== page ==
Welcome back to Split Decision! Each week, we pose a question to our staff of knowledgable and passionate film geeks and share the responses! We may never know if it is legal to park in the center of Broad Street, but we’ll answer movie questions all day long. Chime in on Twitter, Facebook, or in the comments below!
This week’s question:
What is your favorite film directed by a woman?
I’m going to have to go with Penny Marshall on this one. Her films were a big part of my adolescence namely, A League of Their Own, Big, and Riding in Cars with Boys. If I had to choose one, I guess it’s Big. I’ve seen this movie so many times and yet when it used to play on repeat on TV I would stop whatever I was doing to watch it (ditto A League of Their Own). This is a controversial opinion I’m sure, but I do believe that this is Tom Hank’s best role. An adult playing a child is tough without going full on parody, and under Marshall’s careful eye, Hank’s nails it perfectly.
On of my favorite scenes takes place when Josh (Hanks) first goes to the city after becoming an adult. He’s staying in a seedy motel and after he barricades himself in his room he becomes frightened both at the loud yelling coming from the hallway in a language he can’t understand and the sounds of gunshots from the streets. It plays as comical at first, but we’re soon taken over with the same uncomfortable fear as Josh. The camera never leaves his face as the foreignness of his situation begins to hit. The camera stays with him as he slowly backs away from the door, fiddles with his shirt, lips quivering as the first of many tears for the night start to slowly come to the surface. The scene fades to black as Josh slowly whimpers under the weight of all that’s around him. I love it because of Marshall’s patience in capturing the slow progression of emotion from Hank’s performance. We’re 12 again, right there in that room, remembering a time we felt alone and scared. Also the ending, walking down the street when Josh turns back to a kid again. That sequence just tugs at your heartstrings. – Jill Malcolm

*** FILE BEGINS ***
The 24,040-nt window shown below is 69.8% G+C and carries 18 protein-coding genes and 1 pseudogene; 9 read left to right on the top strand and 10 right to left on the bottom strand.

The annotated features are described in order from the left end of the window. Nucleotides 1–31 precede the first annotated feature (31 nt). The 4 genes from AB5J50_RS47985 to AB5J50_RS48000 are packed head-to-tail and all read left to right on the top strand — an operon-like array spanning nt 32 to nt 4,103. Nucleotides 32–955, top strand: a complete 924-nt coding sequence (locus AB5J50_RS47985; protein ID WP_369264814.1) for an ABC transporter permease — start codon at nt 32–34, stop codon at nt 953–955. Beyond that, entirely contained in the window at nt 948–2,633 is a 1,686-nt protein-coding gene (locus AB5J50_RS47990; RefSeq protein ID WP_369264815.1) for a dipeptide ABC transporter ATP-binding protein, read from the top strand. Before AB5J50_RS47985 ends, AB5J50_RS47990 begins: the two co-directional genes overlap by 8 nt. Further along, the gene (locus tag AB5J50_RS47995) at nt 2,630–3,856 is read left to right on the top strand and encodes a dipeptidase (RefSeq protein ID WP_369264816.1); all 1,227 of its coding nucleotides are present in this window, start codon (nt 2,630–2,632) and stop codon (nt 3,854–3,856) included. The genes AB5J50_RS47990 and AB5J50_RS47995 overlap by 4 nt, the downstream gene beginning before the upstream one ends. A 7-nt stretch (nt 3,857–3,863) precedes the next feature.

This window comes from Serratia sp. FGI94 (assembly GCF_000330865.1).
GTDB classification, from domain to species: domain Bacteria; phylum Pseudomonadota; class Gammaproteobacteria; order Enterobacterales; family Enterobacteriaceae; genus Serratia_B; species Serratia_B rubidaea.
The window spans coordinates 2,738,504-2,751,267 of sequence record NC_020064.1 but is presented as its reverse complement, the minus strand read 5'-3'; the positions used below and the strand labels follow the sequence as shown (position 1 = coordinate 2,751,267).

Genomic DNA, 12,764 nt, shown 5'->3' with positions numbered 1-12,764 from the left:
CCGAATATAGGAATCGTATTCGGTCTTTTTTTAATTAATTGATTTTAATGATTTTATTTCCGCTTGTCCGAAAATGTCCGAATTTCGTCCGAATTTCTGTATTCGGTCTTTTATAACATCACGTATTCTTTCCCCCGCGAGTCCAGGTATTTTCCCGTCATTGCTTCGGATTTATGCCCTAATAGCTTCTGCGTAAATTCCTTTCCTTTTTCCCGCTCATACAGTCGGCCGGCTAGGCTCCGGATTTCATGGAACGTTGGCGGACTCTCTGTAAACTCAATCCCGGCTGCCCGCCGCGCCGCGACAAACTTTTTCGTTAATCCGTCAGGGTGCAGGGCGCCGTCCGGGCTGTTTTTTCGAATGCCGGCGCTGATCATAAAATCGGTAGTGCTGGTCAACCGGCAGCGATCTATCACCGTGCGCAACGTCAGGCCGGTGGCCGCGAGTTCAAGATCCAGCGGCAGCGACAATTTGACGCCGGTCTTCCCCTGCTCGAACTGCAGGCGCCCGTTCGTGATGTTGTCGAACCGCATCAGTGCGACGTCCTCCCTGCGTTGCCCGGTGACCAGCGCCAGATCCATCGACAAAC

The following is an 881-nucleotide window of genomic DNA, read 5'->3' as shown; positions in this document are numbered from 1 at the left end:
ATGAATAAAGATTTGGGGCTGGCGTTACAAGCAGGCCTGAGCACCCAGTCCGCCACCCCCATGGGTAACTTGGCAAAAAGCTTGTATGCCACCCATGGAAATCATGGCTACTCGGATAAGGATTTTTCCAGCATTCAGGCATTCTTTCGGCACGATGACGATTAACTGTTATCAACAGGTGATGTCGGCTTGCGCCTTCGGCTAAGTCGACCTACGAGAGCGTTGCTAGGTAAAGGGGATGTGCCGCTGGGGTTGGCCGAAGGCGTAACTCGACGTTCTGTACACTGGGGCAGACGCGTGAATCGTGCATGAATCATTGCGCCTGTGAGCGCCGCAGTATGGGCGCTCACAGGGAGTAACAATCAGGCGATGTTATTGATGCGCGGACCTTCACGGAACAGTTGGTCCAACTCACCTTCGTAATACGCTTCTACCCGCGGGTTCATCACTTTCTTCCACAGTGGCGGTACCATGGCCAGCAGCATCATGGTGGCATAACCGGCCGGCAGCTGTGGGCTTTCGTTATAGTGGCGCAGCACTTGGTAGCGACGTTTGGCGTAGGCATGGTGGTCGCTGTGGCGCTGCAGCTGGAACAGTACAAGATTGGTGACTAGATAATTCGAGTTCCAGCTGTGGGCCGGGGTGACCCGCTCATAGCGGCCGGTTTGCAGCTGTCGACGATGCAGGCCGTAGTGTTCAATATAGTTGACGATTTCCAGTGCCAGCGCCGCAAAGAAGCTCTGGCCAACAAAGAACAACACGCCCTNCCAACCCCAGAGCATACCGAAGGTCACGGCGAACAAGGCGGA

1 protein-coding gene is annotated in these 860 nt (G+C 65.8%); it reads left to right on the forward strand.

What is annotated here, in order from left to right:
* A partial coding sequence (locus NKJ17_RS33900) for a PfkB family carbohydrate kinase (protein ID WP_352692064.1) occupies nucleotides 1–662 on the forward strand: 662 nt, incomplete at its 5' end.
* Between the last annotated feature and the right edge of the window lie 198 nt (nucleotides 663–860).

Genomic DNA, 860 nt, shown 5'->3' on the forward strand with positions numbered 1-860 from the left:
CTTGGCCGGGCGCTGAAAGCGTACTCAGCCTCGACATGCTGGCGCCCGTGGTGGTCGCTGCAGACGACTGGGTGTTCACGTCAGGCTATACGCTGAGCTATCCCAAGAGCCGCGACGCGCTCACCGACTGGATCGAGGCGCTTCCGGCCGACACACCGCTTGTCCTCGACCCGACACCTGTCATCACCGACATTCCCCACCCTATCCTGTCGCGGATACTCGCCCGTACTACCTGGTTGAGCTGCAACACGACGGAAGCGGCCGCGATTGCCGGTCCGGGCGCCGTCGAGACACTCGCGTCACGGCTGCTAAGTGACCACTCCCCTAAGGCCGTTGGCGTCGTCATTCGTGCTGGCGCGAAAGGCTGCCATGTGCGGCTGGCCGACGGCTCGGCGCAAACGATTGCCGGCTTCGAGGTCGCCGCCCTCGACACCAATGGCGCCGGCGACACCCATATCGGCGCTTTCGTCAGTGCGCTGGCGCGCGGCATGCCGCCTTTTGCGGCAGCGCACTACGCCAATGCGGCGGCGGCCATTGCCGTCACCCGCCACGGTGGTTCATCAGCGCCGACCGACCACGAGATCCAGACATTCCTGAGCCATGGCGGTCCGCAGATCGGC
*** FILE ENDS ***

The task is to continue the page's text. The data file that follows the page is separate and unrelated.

Joan Micklin Silver’s 1979 film, Chilly Scenes of Winter (aka Head Over Heels) played endless on cable, when I was 12. It is not exaggerating to say that his film is responsible for my love of cinema, my career as a film writer, and my obsession with Ann Beattie (author of the source novel). It is a wryly comic and bittersweet romantic drama about a young man (John Heard) trying to win back the woman he loves (Mary Beth Hurt). There are ace supporting turns by Peter Riegert and Gloria Grahame, and dialogue I continue to quote to this day. The film was recut after its initial release as Head Over Heels and re-released later, under the original source novel’s title, with a different (and better) ending. Chilly Scenes of Winter made me appreciate smart, funny, sensitive character-driven films while everyone else was watching Star Wars and Superman. I love much of Silver’s work from that era, including Between the Lines (also starring Heard) and Hester Street. This film prompted me to seek out female filmmakers because there were far too few of them back in the late 1970s, and while the numbers have increased, we still need more women-directed movies.–Gary M. Kramer